Thursday, 3 January 2013
Chart of the Day - 10 year German bund versus 10 year Swedish government bond
"Two roads diverged in a wood and I - I took the one less traveled by, and that has made all the difference." - Robert Frost, American poet.
One of the indicator we have been following in various credit conversations has been the spread between 10 year Swedish government yields and German 10 year government yields. It looks like this relationship is breaking again this time with Swedish yields rising. Back in November 2011 in our credit conversation "The song of Roland", this relation looked like it was breaking due to a German "failed" auction which saw German yields rising above Swedish 10 year government yields. From March 2011 and during most part of 2012, German Bund yields have been moving in lockstep with 10 year Swedish government yields - source Bloomberg:
While the Swedish Krona is projected to extend gains in 2013 against the euro for a fifth year in a row (up 4% in 2012), Sweden looks most likely to avoid the euro area's recession woes this year. As reported by Niklas Magnusson from Bloomberg on the 3rd of January: "The country’s central bank, which has lowered rates four times since December 2011 to support growth, has signaled it’s now done with easing policy, which may weigh on a three-year rally in Swedish bonds. “The strong performance of the krona reflects a correction from very undervalued levels following the financial crisis of 2008, but also the relative strength of the Swedish economy and its healthy public and external balances," Kasper Kirkegaard, senior foreign-exchange strategist at Danske Bank A/S in Copenhagen, said last month in an e-mailed reply to questions."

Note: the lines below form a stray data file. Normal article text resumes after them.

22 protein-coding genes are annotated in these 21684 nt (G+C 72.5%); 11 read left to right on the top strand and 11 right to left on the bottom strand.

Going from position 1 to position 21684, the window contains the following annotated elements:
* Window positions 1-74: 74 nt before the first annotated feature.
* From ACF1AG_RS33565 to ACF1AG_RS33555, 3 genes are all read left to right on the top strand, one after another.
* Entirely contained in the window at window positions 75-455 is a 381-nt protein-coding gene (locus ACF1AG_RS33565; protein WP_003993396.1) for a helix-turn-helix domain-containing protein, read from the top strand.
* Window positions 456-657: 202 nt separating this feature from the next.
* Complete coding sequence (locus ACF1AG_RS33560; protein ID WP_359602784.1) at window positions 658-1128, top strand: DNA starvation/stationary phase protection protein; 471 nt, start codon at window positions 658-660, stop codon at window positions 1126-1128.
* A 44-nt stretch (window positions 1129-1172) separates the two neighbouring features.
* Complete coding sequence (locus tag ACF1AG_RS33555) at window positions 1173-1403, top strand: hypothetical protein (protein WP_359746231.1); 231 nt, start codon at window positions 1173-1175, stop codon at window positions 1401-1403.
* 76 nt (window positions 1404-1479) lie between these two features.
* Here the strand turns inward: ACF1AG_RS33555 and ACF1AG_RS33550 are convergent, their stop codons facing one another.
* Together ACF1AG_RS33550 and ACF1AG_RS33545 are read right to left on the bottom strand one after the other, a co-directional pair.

Sweden is one of the 7 only remaining nations boasting a AAA rating with stable outlook along with Australia, Canada, Denmark, Norway, Singapore and Switzerland with a debt to GDP level at 38%.
Although the Swedish rate futures market as indicated by the same Bloomberg article is pricing a 25 bps rate cut in the June contract, given Riksbank cut on the 18th of December its benchmark rate by 25 bps to 1%, traders could be poised to some disappointment should the Swedish Central Bank decides to hold the line in 2013.